Nirmalyam

It seems so long ago when ( in the 1970s)  the new wave cinema was promising to shake up the film scene leading to wider possibilities of  more durable improvements in the overall quality of cinema. Certainly the high expectations were not confined to just Hindi cinema, although predictably this was talked about more. I remember travelling a long distance to view films like Girish Karnad’s Kaadu ( Kannada), Vasudevan Nair’s Nirmalayam ( Malyalam) and Mrinal Sen’s Padatik ( Bangla), and returning with a strong feeling that these were  even better than some of the Hindi new wave films that were being made at that time.

The Hindi new wave at that time was said to have been heralded by Mrinal Sen’s Bhuvan Shome and it was talked about a lot that such a different film could  get a release in the normal commercial film distribution circuit and that people purchased tickets and flocked to cinema halls to watch this film. True there was something refreshing about the simplicity of the story , rural situations depicted and of course the lead roles played so well by Suhasini Muley and Utpal Dutt. But in retrospect we may well ask—was this really a great film overall? Can this really be credited with heralding a new wave? I think it was a moderately good film but certainly  not the kind of great film that could initiate a new cinema movement.

Of course the new wave in Hindi cinema did result in some truly outstanding films like M.S. Sathyu’s Garm Hawa which could capture the dilemma faced by minority community at the time of partition in very moving terms. But the wider expected more durable  impact of new wave Hindi cinema could not really emerge.

In retrospect it appears that this was perhaps because adequate effort was not really forthcoming to make films of great social concern which could reach out to common people in a way that could provide people with a very different notion of cinema than what they had been exposed to all along by masala or formula films of commercial Hindi cinema. The new wave could have built  further on the tradition of  some classic films made by earlier great film makers like Bimal Roy and V. Shantaram   who made several films of great social concern which could communicate very well with audience. Unfortunately, in terms of selection of stories, the most important social concerns did not really receive adequate attention during the new wave. In addition  adequate attention was not given to the really important aim of reaching out to common people. There were only a few exceptions like Garm Hawa which were very well liked by at that time and are still remembered for their high social relevance and the deep impact these films made on viewers.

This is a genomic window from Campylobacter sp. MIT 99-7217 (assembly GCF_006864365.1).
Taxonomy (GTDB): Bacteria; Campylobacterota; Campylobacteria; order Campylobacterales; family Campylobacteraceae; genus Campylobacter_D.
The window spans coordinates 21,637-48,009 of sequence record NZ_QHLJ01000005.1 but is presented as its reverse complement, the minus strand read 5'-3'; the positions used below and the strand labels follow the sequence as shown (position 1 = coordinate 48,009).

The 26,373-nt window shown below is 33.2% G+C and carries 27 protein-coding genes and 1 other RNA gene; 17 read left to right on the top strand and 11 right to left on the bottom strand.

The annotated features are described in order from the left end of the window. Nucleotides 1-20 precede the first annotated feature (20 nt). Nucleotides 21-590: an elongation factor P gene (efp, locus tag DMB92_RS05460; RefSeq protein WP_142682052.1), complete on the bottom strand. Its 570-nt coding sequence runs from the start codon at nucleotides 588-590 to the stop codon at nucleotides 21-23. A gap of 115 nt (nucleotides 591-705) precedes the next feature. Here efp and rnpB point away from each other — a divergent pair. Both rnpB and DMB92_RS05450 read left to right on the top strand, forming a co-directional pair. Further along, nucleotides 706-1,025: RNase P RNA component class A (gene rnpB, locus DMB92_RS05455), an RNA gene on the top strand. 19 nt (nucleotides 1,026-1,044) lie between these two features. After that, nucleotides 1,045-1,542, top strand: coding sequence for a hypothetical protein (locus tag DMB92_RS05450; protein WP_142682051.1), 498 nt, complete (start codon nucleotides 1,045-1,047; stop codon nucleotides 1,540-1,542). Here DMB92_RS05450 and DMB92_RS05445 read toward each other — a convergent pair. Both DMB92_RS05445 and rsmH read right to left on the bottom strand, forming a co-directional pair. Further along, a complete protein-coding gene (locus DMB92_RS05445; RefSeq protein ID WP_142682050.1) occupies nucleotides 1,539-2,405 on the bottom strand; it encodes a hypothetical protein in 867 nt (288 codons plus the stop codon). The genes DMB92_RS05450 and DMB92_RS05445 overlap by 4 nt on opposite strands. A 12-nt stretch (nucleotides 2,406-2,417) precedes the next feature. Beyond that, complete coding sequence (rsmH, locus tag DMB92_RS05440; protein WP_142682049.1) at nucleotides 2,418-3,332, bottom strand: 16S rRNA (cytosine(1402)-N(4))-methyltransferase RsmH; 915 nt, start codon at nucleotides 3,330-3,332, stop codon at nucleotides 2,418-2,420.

One hopes that some important lessons  will be learnt from the inability of the new wave in Hindi cinema to realize its full potential.  Now with several technology related changes and new ways of reaching out to people with a different kind of films, one hopes that more attempts will be made to reach more people with socially relevant films and with continuity and consistency of such efforts some sort of a movement can be created around such efforts, with film makers and technicians also eager to support and contribute to the efforts of each other.

Bharat Dogra is a journalist and author. Hs recent books include Man Over Machine and Sachai Ki Kasam, a collection of Hindi short  stories.


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